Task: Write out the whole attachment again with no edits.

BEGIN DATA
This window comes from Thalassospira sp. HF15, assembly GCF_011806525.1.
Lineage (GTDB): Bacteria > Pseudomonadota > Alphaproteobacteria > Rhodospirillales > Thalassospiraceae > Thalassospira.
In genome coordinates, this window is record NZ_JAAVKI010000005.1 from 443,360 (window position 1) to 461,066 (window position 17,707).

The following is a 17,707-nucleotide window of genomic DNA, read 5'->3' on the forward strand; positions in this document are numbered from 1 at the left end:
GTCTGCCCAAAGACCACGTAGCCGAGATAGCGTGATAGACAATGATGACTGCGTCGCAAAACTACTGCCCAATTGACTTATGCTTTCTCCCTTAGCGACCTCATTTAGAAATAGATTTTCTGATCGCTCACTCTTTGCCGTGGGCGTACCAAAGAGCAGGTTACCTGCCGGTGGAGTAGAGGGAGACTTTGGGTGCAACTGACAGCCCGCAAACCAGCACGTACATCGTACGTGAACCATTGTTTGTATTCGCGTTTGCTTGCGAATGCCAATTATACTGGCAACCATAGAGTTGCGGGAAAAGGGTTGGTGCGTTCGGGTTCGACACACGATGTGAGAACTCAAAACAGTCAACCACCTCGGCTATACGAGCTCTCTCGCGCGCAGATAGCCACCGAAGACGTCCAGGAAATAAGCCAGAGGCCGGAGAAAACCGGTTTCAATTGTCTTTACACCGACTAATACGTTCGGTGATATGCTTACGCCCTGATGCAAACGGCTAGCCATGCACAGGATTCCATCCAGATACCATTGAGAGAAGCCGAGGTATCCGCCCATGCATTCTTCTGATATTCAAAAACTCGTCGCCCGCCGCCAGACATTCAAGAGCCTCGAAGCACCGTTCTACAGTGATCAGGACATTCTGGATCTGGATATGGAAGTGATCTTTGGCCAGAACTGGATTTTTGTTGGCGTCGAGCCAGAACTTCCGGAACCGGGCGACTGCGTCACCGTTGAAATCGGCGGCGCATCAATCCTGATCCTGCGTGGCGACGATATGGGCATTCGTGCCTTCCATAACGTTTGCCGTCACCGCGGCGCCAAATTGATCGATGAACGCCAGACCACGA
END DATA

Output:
This window comes from Thalassospira sp. HF15, assembly GCF_011806525.1.
Lineage (GTDB): Bacteria > Pseudomonadota > Alphaproteobacteria > Rhodospirillales > Thalassospiraceae > Thalassospira.
In genome coordinates, this window is record NZ_JAAVKI010000005.1 from 443,360 (window position 1) to 461,066 (window position 17,707).

The following is a 17,707-nucleotide window of genomic DNA, read 5'->3' on the forward strand; positions in this document are numbered from 1 at the left end:
GTCTGCCCAAAGACCACGTAGCCGAGATAGCGTGATAGACAATGATGACTGCGTCGCAAAACTACTGCCCAATTGACTTATGCTTTCTCCCTTAGCGACCTCATTTAGAAATAGATTTTCTGATCGCTCACTCTTTGCCGTGGGCGTACCAAAGAGCAGGTTACCTGCCGGTGGAGTAGAGGGAGACTTTGGGTGCAACTGACAGCCCGCAAACCAGCACGTACATCGTACGTGAACCATTGTTTGTATTCGCGTTTGCTTGCGAATGCCAATTATACTGGCAACCATAGAGTTGCGGGAAAAGGGTTGGTGCGTTCGGGTTCGACACACGATGTGAGAACTCAAAACAGTCAACCACCTCGGCTATACGAGCTCTCTCGCGCGCAGATAGCCACCGAAGACGTCCAGGAAATAAGCCAGAGGCCGGAGAAAACCGGTTTCAATTGTCTTTACACCGACTAATACGTTCGGTGATATGCTTACGCCCTGATGCAAACGGCTAGCCATGCACAGGATTCCATCCAGATACCATTGAGAGAAGCCGAGGTATCCGCCCATGCATTCTTCTGATATTCAAAAACTCGTCGCCCGCCGCCAGACATTCAAGAGCCTCGAAGCACCGTTCTACAGTGATCAGGACATTCTGGATCTGGATATGGAAGTGATCTTTGGCCAGAACTGGATTTTTGTTGGCGTCGAGCCAGAACTTCCGGAACCGGGCGACTGCGTCACCGTTGAAATCGGCGGCGCATCAATCCTGATCCTGCGTGGCGACGATATGGGCATTCGTGCCTTCCATAACGTTTGCCGTCACCGCGGCGCCAAATTGATCGATGAACGCCAGACCACGA